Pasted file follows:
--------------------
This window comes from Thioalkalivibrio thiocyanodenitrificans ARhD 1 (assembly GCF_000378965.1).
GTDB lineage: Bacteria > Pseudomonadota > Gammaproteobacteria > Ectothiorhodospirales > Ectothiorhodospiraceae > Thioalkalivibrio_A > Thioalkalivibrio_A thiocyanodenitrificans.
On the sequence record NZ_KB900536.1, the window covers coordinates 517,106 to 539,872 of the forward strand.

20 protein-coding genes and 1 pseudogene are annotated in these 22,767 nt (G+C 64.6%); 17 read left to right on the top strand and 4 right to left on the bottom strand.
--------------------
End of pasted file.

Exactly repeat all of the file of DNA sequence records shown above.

This window comes from Thioalkalivibrio thiocyanodenitrificans ARhD 1 (assembly GCF_000378965.1).
GTDB lineage: Bacteria > Pseudomonadota > Gammaproteobacteria > Ectothiorhodospirales > Ectothiorhodospiraceae > Thioalkalivibrio_A > Thioalkalivibrio_A thiocyanodenitrificans.
On the sequence record NZ_KB900536.1, the window covers coordinates 517,106 to 539,872 of the forward strand.

20 protein-coding genes and 1 pseudogene are annotated in these 22,767 nt (G+C 64.6%); 17 read left to right on the top strand and 4 right to left on the bottom strand.